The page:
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Worried About Buying a Flood Damaged Vehicle
Without Knowing It?

There have had a lot of flooding problems nationwide due to heavy rains, hurricanes and other natural disasters.  Here are a few pointers in protecting yourself from buying a flood damaged vehicle.

By using the Vehicle Identification Number (VIN), every manufacturer has a vehicle history database that can be accessed from any dealership or by contacting the district or regional office.  This database will show you several things:

  • In service date and location . . . this is helpful to see if the vehicle was put into service in an area that has had flooding problems and now the vehicle is being sold in another area of the country.  That can be very suspicious.
  • Warranty restrictions . . . sometimes a manufacturer will void a warranty on a flood vehicle, this is required to be listed by federal law .  It will also show any other problems or warranty restrictions with the vehicle.
  • Warranty Repair History . . . it is a list of all the warranty repairs and recalls that have been performed on this vehicle.
  • Recalls . . . shows any completed or outstanding recalls on the vehicle.

If the manufacturer's database report does not show any problems, but you are still suspicious about the vehicle, there are some other factors you may want to consider:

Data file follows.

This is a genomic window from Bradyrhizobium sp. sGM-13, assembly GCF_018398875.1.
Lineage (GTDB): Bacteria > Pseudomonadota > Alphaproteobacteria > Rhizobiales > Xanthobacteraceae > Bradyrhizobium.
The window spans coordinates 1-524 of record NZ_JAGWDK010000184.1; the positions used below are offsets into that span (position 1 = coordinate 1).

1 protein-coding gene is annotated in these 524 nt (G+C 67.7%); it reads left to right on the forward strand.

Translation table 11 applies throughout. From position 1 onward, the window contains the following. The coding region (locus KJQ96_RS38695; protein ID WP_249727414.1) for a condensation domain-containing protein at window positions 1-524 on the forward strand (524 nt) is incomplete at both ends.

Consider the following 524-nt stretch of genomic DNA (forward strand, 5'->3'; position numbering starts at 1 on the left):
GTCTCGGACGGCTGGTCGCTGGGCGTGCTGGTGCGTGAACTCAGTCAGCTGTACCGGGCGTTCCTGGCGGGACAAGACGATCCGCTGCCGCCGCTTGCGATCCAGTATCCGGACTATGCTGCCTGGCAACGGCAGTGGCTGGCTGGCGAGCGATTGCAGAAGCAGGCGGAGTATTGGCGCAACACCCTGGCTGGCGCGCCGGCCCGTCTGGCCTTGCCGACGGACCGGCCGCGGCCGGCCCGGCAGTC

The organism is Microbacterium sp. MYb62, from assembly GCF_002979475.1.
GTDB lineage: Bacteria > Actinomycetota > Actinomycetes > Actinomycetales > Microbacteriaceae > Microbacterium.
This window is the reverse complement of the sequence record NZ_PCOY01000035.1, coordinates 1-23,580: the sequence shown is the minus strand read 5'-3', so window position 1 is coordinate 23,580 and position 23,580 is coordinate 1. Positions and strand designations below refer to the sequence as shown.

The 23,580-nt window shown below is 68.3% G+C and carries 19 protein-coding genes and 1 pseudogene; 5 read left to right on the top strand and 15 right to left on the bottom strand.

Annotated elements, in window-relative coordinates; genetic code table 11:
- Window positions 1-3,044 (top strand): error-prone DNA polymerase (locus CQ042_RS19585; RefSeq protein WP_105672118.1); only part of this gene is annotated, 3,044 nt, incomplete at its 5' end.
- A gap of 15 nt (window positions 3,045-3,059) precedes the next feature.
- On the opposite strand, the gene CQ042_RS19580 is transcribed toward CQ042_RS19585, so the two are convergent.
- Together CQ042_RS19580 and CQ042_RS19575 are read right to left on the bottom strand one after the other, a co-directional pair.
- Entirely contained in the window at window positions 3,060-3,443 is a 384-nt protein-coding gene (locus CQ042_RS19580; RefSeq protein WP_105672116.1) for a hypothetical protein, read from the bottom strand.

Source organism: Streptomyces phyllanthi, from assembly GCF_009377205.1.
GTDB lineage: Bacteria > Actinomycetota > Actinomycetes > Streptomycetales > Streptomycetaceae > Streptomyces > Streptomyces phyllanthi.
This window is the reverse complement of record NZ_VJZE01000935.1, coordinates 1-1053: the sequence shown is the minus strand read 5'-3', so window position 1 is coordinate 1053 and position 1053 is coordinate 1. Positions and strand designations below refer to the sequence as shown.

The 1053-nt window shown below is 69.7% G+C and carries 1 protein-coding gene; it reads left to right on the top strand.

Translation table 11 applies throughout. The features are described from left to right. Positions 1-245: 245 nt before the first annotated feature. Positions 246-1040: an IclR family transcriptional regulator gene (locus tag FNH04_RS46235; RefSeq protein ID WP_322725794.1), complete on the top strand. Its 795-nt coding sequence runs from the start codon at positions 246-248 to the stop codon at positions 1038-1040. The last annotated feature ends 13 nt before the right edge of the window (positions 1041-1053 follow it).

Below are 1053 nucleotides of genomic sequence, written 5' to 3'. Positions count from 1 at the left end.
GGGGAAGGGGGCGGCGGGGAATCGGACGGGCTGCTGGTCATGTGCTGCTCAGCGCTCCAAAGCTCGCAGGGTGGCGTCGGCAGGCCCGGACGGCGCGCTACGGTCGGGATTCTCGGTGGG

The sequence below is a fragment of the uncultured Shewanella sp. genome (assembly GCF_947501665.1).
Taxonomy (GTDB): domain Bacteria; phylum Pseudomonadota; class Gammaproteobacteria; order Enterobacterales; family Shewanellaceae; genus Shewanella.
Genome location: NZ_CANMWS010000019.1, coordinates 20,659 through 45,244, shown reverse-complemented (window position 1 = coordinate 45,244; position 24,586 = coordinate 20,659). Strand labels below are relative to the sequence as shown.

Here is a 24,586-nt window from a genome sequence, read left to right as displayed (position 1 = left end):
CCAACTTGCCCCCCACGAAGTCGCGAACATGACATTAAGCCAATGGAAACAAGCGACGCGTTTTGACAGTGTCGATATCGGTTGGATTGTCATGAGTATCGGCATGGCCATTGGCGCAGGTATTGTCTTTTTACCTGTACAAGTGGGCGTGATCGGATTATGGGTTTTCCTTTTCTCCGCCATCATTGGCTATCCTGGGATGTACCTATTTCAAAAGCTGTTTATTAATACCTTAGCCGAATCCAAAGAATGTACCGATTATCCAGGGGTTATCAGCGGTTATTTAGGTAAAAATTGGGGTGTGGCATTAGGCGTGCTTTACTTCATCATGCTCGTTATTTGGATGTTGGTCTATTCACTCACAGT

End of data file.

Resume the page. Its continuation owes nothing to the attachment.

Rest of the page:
• Have the vehicle thoroughly inspected by a mechanic you know and let them be aware that you are looking for flood damage.
  • Look for any signs of mildew odor or discoloring on the carpet, seat covers or trim in the interior or trunk areas.
  • Look for new carpet, seat covers or trim.
  • In the engine area,  under the vehicle and in the trunk area, look for any faint water lines or rust lines.
  • If possible, open up the interior door trim to look inside the doors for any dirt/mud residue or water lines that may not have been cleaned up.
  • Check the electrical connectors in the engine compartment, under the vehicle, in the passenger compartment and the trunk.  Take them apart and look for signs of condensation, dirt or sand that may have collected there due to being in or under water.

Overall, if a flood damaged vehicle is properly restored, you will probably not have any problems with the vehicle.  However, it is always nice to know the history of the vehicle before you buy it.

Copyright, 1999, J. Daniel Emmanuel with assistance from Ray McNeill

The Service Advisor is a free service presented by Daniel Emmanuel.
For more information about my automotive background go to my Bio/Résumé.

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